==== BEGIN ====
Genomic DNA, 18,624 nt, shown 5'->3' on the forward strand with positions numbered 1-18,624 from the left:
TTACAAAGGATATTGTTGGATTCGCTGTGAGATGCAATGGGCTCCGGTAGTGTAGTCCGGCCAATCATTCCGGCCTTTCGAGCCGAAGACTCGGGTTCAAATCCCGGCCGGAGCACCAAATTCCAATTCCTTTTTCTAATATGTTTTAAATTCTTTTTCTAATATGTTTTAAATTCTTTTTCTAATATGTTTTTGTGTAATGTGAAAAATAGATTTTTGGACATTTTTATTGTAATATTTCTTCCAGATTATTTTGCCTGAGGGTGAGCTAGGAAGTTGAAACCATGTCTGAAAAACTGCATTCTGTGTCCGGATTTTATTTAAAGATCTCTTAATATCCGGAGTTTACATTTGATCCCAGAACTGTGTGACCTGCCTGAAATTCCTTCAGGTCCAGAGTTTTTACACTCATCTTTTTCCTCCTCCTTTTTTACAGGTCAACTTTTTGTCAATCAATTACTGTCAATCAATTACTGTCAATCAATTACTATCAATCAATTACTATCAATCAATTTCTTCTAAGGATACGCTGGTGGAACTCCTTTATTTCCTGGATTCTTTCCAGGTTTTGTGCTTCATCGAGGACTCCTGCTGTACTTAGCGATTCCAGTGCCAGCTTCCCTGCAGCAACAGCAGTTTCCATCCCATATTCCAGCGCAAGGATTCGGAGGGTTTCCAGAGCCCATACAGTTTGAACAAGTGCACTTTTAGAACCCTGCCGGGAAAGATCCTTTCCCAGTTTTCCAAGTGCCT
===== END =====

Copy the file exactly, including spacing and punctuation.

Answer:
Genomic DNA, 18,624 nt, shown 5'->3' on the forward strand with positions numbered 1-18,624 from the left:
TTACAAAGGATATTGTTGGATTCGCTGTGAGATGCAATGGGCTCCGGTAGTGTAGTCCGGCCAATCATTCCGGCCTTTCGAGCCGAAGACTCGGGTTCAAATCCCGGCCGGAGCACCAAATTCCAATTCCTTTTTCTAATATGTTTTAAATTCTTTTTCTAATATGTTTTAAATTCTTTTTCTAATATGTTTTTGTGTAATGTGAAAAATAGATTTTTGGACATTTTTATTGTAATATTTCTTCCAGATTATTTTGCCTGAGGGTGAGCTAGGAAGTTGAAACCATGTCTGAAAAACTGCATTCTGTGTCCGGATTTTATTTAAAGATCTCTTAATATCCGGAGTTTACATTTGATCCCAGAACTGTGTGACCTGCCTGAAATTCCTTCAGGTCCAGAGTTTTTACACTCATCTTTTTCCTCCTCCTTTTTTACAGGTCAACTTTTTGTCAATCAATTACTGTCAATCAATTACTGTCAATCAATTACTATCAATCAATTACTATCAATCAATTTCTTCTAAGGATACGCTGGTGGAACTCCTTTATTTCCTGGATTCTTTCCAGGTTTTGTGCTTCATCGAGGACTCCTGCTGTACTTAGCGATTCCAGTGCCAGCTTCCCTGCAGCAACAGCAGTTTCCATCCCATATTCCAGCGCAAGGATTCGGAGGGTTTCCAGAGCCCATACAGTTTGAACAAGTGCACTTTTAGAACCCTGCCGGGAAAGATCCTTTCCCAGTTTTCCAAGTGCCT